Wednesday, July 21, 2010

An exchange by any other name

This madness was based on a conceptual fallacy. ECNs really weren't broker-dealers; instead, they were exchanges and should have been regulated accordingly. Exchanges traditionally have charged their members fees for accessing exchange trading services. Persons who are not members can only obtain access to the exchange through the facilities of members. Confusing the broker-dealer and exchange models led to unanticipated consequences.

. . . .

Eventually, this road led to Regulation NMS. To level the playing field, all regulated participants--exchanges, ATSs and broker-dealers--were permitted to charge access fees to non-customers, but the amount that could be charged was capped. Among other things, this forced the transformation of the NYSE into a huge ECN forced to compete on a level playing field with other exchanges. It also led surviving ECNs to merge with exchanges or to register as national securities exchanges.

It is a nice conceit to imagine that competition spurs innovation, lower prices and increasing social welfare. But innovation and lower prices are not the only ways to compete, and some methods of competition do not increase social welfare. The flash order is an example of competition's dark side.

What is an ATS, what is an exchange? Who gets screwed? Chaos abounds from ill thought out market structure reform, it seems.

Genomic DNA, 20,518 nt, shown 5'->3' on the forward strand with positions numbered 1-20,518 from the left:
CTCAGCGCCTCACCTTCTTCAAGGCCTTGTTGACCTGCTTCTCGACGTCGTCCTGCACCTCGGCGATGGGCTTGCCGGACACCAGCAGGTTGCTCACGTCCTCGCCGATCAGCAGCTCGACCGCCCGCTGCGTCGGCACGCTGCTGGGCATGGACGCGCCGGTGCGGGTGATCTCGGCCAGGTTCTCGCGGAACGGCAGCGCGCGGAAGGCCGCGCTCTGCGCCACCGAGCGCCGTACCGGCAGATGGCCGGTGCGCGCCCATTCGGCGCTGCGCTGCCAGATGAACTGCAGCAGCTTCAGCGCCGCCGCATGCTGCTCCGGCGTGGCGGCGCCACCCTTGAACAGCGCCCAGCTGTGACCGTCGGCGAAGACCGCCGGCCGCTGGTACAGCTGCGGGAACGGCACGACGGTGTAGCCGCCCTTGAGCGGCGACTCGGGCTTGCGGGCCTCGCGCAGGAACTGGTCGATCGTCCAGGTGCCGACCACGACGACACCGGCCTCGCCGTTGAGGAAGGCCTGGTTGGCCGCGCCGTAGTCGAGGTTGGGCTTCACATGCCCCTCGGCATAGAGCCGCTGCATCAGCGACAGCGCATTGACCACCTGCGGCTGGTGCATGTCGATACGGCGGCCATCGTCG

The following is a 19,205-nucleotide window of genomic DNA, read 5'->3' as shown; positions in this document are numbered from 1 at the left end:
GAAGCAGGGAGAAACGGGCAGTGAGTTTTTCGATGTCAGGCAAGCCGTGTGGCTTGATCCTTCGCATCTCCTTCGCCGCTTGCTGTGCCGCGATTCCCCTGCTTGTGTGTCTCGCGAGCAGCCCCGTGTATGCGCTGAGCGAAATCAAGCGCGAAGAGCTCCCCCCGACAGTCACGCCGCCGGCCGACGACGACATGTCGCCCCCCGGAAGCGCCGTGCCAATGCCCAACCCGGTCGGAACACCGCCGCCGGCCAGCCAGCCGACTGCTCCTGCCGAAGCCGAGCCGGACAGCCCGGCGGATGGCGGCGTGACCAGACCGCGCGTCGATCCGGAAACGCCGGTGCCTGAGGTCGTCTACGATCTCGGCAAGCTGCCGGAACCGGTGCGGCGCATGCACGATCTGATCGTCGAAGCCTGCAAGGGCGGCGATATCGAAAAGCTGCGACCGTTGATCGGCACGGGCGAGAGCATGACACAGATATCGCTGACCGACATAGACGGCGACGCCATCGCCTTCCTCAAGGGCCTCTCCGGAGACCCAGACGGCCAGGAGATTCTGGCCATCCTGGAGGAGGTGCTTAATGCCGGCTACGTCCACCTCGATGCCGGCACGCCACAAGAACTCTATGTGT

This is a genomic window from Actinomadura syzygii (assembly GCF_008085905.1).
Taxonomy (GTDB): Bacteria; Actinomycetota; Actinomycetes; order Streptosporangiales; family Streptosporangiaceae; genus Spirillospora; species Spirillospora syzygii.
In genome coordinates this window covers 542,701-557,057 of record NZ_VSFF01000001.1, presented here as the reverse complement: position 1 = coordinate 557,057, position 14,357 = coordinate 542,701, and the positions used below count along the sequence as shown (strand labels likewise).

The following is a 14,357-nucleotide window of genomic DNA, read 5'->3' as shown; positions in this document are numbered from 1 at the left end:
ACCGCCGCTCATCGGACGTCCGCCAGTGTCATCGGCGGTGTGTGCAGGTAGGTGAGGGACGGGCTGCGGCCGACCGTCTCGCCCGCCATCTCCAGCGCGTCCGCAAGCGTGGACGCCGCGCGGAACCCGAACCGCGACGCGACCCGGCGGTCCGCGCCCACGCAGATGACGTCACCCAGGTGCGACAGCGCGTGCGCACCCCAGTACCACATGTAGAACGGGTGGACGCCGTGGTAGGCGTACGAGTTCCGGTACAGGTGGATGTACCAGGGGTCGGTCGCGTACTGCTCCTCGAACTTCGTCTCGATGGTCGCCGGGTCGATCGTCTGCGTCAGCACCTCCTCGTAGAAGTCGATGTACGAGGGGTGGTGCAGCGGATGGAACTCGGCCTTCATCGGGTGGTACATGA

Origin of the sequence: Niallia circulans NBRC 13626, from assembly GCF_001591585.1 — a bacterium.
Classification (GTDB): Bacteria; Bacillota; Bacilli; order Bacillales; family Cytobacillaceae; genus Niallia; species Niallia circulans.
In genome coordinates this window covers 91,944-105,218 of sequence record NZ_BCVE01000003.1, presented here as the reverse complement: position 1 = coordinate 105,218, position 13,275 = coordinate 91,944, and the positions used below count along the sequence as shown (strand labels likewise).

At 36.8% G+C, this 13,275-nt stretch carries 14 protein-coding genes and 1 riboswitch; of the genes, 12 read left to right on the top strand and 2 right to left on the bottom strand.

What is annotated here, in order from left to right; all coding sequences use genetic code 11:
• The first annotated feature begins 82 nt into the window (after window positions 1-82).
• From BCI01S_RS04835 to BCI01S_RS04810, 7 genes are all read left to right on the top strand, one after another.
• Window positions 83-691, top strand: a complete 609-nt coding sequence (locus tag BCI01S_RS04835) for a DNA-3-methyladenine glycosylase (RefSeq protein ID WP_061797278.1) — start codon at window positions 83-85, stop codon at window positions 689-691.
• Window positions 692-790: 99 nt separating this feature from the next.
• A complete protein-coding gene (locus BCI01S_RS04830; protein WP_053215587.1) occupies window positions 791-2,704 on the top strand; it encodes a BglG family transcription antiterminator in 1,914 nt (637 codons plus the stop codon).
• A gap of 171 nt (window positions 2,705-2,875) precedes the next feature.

Saturday, July 17, 2010

Know your DNS: Chaosnet and Hesiod

While everyone in their right minds uses the IN/Internet class in their DNS servers, Chaosnet (CH) and Hesiod (HS) are still supported if you want to be obscure.

Sunday, July 11, 2010

CPAN 2.0

Greatest announcement since Perl 5.12 GA.

Saturday, July 3, 2010

Status update 5

Lack of change control is maddening. I spend way too much effort fixing things that shouldn't be broken. Reference data is ill thought out. Is the New York Stock Exchange represented by the ISO standard code XNYS or NYSE or N? Is Arca represented by XPSE or ARCAX or ARCA or PCOAST or P or . . . you get the idea.

Maybe I should take a job picking nits. At least when you're done, you have a juicy pile of nits to dig into for dinner.

Non-ECC memory considered harmful

For me, bitflips due to cosmic rays are one of those problems I always assumed happen to “other people”. I also assumed that even if I saw random cosmic-ray bitflips, my computer would probably just crash, and I’d never really be able to tell the difference from some random kernel bug.

A few weeks ago, though, I encountered some bizarre behavior on my desktop, that honestly just didn’t make sense. I spent about half an hour digging to discover what had gone wrong, and eventually determined, conclusively, that my problem was a single undetected flipped bit in RAM. I can’t prove whether the problem was due to cosmic rays, bad RAM, or something else, but in any case, I hope you find this story interesting and informative.